As to the original premise; it seems a bit like the world of ‘classical’ music (including all the ‘what is’ and ‘actually that’s not really’ discussions and the cooption the name of a later development as an overarching genre title ) where there are plenty of people who like or hate it, care don’t care about it etc. It’s another niche in the music world where people can learn to develop their musicianship and technical abilities. Unlike baroque music it hasn’t yet been eclipsed by subsequent developments and thanks to our recordings and literature we have very good technical resources to fall back on if the live music scene ever falters or transmogrifies into something else as happened with the Classical and Romantic movements.

    How much does it matter if it is music listened to by mainly older people or where younger people start there and branch out?
    I know many people are like me where they heard and liked it in their youth, but never really followed up on it until much later. Then, because there was a healthy, welcoming and civil local picking scene, backed up by some great camps and festivals, it was one of the most accessible ways for me to develop quickly as a mandolinist. It didn’t feel nearly as intimidating or fuddy-duddy as many other situations, but coming from a background with a large chunk of classical playing that wouldn’t have bothered me too much. What was important was being able to turn up and join in while being pretty rubbish for a while.
    What mattered was that there were people there week in week out getting together to enjoy playing BG & OT, supporting those singing & playing with back up, harmonies etc in one another’s company. Basically they were trying to make each other sound as good as possible, going off to learn newly introduced tunes so the next time it was even better. Many of them get together as bands to really pursue things down a particular line like BG or OT Jug-band etc, but when they get together to jam it’s more flexible as long as it’s in the right ballpark. If people want a more constrained structure then they can form a new jam & see if enough likeminded people turn up.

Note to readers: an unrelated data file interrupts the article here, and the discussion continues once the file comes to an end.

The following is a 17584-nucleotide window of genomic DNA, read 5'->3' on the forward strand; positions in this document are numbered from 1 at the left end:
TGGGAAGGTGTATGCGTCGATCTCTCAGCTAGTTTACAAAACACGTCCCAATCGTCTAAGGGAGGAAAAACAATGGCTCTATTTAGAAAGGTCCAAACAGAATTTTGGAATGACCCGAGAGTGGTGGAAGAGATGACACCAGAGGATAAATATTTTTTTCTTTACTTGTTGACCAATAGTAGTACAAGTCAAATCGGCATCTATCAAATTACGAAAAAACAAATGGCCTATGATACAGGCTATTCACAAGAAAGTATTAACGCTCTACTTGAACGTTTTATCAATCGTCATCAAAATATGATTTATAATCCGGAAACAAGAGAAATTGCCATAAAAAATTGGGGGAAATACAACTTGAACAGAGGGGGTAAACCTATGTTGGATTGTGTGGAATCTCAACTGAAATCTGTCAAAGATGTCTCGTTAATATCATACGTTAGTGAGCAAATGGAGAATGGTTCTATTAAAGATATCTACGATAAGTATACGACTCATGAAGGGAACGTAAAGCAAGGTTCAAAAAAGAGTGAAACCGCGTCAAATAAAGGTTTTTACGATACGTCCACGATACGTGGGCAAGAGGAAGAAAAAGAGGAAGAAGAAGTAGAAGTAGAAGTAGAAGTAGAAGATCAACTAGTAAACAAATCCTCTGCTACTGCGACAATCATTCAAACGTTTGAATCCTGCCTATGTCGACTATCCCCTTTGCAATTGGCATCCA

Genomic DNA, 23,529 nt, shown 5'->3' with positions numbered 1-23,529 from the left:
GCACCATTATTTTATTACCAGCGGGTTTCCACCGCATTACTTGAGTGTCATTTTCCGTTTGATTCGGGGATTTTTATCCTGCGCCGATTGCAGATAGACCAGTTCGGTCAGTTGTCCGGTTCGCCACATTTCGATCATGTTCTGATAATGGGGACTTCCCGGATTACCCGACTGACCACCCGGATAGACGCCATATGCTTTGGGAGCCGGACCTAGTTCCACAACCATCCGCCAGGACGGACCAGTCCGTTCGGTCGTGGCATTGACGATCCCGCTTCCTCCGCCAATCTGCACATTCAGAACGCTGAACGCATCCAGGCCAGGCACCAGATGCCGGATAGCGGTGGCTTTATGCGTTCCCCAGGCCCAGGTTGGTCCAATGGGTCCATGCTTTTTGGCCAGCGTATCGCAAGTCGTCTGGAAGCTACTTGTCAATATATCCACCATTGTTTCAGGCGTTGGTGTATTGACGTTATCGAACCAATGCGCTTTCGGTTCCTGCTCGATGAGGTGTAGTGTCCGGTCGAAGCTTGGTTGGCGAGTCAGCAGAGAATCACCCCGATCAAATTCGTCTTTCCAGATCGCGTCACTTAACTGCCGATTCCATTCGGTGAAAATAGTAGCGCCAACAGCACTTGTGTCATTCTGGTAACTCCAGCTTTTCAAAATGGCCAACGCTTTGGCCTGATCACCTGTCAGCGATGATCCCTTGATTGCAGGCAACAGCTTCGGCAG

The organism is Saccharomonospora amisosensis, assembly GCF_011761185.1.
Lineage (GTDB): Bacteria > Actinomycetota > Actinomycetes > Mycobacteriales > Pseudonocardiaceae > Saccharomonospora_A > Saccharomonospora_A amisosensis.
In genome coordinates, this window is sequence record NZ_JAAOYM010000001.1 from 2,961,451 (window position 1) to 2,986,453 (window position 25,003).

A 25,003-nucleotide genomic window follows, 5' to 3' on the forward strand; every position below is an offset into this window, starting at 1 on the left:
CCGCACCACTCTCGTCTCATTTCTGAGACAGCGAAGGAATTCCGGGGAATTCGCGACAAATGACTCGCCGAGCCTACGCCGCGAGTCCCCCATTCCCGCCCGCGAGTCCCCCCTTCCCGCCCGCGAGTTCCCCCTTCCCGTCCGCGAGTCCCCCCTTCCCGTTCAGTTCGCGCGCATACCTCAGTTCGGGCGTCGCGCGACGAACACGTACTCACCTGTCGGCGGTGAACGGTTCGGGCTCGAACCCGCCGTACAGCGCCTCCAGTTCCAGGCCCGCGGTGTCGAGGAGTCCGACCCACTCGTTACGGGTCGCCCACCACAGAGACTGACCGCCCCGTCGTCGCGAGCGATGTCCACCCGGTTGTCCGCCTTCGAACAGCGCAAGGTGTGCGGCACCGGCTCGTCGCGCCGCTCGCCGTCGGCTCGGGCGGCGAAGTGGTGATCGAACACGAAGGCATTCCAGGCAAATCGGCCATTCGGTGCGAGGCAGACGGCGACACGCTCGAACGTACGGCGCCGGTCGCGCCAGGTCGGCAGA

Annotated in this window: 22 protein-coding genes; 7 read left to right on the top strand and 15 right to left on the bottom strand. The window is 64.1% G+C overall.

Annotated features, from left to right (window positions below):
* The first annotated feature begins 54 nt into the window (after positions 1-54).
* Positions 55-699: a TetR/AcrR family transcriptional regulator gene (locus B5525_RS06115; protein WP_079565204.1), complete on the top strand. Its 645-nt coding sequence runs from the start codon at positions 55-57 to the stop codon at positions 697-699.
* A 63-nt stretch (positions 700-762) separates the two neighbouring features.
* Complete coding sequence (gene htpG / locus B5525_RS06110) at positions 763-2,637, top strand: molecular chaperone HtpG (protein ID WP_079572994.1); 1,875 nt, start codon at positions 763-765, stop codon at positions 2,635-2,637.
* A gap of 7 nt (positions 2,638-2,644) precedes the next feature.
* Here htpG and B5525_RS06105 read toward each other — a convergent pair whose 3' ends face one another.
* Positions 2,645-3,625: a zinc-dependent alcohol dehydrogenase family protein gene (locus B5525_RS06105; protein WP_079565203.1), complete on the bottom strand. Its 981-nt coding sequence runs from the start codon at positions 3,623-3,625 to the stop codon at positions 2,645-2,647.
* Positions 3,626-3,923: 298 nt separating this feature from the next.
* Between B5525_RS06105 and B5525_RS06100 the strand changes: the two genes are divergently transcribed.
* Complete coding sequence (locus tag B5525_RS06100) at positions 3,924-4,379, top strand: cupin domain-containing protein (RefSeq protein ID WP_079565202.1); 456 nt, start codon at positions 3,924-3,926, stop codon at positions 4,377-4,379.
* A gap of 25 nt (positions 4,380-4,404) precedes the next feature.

Is that kind of close support, inter-dependent, location based community structure something widely valued by younger people? While there are some (many when you look nationally here in the UK) I’m kind of glad it’s not a huge thing. Youth is meant for striking out, leaving home & striving for independence, however illusory it may be. It seems important to us be able to strive for the new while we invent our own life story. As long as there are enough of us “keeping on keeping on going” then there’s a welcoming place & connection for those independent folks to come back to.

    So I wouldn’t worry too much about the grey hair & no hair around the circle; as long as we’re turning up there’ll be an older someone new turning up to fill the chairs as they fall empty. There’ll also be a set of younger folk attracted to that. The only thing that’ll stop them is if they’re not made welcome.
    Eoin